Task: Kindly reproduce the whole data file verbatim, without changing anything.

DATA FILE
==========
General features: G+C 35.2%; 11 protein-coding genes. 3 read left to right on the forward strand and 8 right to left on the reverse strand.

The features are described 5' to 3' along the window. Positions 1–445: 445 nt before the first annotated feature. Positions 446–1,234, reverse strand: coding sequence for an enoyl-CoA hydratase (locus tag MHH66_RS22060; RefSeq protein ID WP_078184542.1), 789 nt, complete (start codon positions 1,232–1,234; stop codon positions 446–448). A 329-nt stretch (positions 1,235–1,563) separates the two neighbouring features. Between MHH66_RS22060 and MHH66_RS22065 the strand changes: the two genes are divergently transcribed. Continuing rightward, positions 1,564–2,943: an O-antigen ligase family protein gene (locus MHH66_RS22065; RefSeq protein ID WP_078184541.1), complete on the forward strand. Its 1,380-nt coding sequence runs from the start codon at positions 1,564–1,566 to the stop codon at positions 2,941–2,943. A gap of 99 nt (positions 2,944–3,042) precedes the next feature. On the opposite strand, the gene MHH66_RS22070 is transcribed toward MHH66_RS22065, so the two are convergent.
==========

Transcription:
General features: G+C 35.2%; 11 protein-coding genes. 3 read left to right on the forward strand and 8 right to left on the reverse strand.

The features are described 5' to 3' along the window. Positions 1–445: 445 nt before the first annotated feature. Positions 446–1,234, reverse strand: coding sequence for an enoyl-CoA hydratase (locus tag MHH66_RS22060; RefSeq protein ID WP_078184542.1), 789 nt, complete (start codon positions 1,232–1,234; stop codon positions 446–448). A 329-nt stretch (positions 1,235–1,563) separates the two neighbouring features. Between MHH66_RS22060 and MHH66_RS22065 the strand changes: the two genes are divergently transcribed. Continuing rightward, positions 1,564–2,943: an O-antigen ligase family protein gene (locus MHH66_RS22065; RefSeq protein ID WP_078184541.1), complete on the forward strand. Its 1,380-nt coding sequence runs from the start codon at positions 1,564–1,566 to the stop codon at positions 2,941–2,943. A gap of 99 nt (positions 2,944–3,042) precedes the next feature. On the opposite strand, the gene MHH66_RS22070 is transcribed toward MHH66_RS22065, so the two are convergent.